We spent Tuesday in Chester and North Wales.
Chester is a great city with many places to explore,
including Roman walls on which you can walk and
see grooves in the stone path from the Roman Chariots.
Here is a fine example of Tudor houses in Chester.
...and poor Helen got thrown into the stocks by the
North Wales is so beautiful -- more lakes and
mountains. This is Capel Curig near Mount Snowdon,
which is the highest mountain in England and Wales
at 3560 feet.
I'm not sure if this photo below is Snowdon.
I took it mainly for the sturdy English oak tree on the
left. The English have always been proud of their oak
trees because"hearts of oak" were what was used to
build the fine British navy ships in the times of Elizabeth I
-- but you'd never know it was an oak tree from this photo.
Couldn't decide if I wanted the tree or the view. I
was in a small tea garden waiting for the rest of the
gang to arrive and even got sun burned -- in England??
From Wales we headed south to the Cotswolds, an
area of small, picturesque villages that used to be a
prime area for sheep and wool, but since there's
little call for wool these days they have turned to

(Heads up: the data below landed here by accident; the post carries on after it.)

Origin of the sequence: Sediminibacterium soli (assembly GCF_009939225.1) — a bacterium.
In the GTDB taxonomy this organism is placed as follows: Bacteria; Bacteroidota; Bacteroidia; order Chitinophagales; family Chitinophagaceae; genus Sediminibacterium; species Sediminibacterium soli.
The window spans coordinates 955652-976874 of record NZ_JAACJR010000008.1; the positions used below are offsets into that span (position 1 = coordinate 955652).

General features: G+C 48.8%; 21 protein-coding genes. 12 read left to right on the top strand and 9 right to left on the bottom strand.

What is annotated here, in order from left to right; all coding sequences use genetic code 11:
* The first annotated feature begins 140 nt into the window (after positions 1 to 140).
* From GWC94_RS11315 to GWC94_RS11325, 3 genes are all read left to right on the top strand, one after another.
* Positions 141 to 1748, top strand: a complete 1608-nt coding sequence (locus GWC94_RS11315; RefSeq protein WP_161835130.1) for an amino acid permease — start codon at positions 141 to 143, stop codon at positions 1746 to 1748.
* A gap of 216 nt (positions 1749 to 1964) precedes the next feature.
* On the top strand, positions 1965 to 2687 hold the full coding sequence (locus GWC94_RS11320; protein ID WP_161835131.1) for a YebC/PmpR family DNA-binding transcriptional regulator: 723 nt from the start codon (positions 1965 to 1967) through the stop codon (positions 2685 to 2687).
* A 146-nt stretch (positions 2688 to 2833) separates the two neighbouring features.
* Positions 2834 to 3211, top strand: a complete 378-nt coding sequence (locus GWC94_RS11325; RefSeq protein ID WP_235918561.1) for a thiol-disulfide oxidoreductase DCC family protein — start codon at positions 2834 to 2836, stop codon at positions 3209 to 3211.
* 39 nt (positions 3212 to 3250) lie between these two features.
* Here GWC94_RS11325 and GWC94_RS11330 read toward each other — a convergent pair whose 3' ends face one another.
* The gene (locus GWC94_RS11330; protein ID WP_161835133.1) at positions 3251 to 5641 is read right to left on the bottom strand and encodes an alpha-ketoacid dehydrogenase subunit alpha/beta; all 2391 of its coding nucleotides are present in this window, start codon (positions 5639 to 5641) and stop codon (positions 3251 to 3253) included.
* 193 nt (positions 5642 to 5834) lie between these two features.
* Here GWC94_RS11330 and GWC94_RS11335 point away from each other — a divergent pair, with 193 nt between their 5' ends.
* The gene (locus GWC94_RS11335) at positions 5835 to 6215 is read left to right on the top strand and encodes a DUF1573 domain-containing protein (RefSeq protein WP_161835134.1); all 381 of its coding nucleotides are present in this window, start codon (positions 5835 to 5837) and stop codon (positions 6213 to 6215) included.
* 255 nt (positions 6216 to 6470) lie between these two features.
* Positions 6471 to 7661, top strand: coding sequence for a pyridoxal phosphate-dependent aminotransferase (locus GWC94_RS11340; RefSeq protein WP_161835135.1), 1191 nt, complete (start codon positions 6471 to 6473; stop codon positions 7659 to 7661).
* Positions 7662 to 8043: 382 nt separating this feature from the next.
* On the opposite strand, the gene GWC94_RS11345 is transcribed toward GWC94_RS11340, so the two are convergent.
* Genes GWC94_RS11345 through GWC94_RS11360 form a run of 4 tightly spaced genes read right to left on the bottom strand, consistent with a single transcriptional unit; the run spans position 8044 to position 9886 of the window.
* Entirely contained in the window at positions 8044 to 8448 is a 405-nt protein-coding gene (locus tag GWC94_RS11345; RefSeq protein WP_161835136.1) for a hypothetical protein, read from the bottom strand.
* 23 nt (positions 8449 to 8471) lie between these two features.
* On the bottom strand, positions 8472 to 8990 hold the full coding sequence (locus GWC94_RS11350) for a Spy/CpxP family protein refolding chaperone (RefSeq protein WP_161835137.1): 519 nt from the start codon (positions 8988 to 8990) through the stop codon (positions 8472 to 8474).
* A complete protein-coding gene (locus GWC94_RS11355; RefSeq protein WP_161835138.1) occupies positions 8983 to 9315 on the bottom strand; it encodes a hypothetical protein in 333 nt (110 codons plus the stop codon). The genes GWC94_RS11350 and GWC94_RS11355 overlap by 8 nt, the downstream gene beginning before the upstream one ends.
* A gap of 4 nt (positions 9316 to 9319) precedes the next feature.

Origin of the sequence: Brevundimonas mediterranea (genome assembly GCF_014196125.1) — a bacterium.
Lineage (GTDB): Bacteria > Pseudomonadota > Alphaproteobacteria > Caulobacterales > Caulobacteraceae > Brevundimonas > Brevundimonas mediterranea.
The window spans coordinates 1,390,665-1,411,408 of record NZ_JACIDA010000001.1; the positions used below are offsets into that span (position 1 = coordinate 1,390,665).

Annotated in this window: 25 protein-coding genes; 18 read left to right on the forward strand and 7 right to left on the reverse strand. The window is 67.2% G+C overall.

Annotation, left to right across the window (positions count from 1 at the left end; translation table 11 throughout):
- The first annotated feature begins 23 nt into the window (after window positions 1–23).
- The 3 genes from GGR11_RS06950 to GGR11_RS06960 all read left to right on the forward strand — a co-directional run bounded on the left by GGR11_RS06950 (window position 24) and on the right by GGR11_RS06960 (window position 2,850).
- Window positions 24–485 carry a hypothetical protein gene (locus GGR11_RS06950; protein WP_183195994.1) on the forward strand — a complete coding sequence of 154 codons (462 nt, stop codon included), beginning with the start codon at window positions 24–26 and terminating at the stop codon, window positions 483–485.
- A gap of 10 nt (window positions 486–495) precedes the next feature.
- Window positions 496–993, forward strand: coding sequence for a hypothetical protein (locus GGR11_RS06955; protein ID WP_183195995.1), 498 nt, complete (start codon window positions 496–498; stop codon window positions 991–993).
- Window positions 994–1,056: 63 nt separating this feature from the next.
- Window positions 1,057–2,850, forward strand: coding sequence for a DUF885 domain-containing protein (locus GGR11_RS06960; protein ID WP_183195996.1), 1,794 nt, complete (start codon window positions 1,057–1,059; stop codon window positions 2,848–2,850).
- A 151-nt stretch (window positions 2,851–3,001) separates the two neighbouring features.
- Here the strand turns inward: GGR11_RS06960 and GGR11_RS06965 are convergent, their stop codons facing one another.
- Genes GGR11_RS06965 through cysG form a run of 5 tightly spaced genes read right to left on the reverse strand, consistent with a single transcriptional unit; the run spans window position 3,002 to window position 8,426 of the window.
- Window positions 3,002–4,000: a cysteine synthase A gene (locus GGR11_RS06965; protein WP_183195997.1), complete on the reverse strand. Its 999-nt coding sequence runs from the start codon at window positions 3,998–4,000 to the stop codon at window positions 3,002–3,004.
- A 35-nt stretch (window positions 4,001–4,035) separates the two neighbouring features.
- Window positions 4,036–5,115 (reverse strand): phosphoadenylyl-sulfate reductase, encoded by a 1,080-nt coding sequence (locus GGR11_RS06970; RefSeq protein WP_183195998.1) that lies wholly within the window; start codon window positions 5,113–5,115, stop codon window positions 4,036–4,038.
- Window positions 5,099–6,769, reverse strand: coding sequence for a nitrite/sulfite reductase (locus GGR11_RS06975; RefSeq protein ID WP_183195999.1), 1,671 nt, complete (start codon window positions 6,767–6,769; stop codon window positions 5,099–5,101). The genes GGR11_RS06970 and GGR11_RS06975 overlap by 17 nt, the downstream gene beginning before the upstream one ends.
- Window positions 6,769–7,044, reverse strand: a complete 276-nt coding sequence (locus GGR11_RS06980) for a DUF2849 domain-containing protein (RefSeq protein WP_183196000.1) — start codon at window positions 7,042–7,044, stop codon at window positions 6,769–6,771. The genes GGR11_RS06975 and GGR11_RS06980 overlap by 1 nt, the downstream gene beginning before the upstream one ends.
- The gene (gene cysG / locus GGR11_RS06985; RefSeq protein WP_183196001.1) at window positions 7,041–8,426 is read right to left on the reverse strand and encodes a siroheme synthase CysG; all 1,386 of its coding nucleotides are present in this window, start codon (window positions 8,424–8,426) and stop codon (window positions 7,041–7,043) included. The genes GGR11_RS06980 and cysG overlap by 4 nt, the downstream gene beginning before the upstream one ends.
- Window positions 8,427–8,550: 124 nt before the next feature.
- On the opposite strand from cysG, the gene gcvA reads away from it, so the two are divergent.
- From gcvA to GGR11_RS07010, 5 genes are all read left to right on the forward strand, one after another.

tourism -- but tastefully, thankfully.
The problem here was when to stop taking photographs!
Again, the weather was gorgeous...
...and the photo opportunities spectacular.
How could we not take these photos?!
Finally, we moved on to Oxford where folks with
more energy than I have, took a walking tour.
I took a bus! Many old buildings and of course
the town was full of students. This is the city
where C.S. Lewis and Tolkien lived and wrote.
This old brick cross was in the center of the road in
the market place and is truly alone worth the visit
to Oxford, for this is the place where Hugh Ridley and
Nicholas Latimer, and not much later Thomas Cranmer,
were burned at the stake for their Protestant beliefs,
during the reign of Mary I.
It is said that as the flames arose around them, Latimer
"Be of good comfort Master Ridley, for we shall this day
light such a candle, by God's grace, in England, as I trust
shall never be put out." October 16, 1555.
Less than 50 years after Martin Luther nailed his 95 theses
to the door of Wittenberg Cathedral-- (the beginning of the
Protestant Reformation), these men gave their lives so that
the man in the street could read the Bible for himself.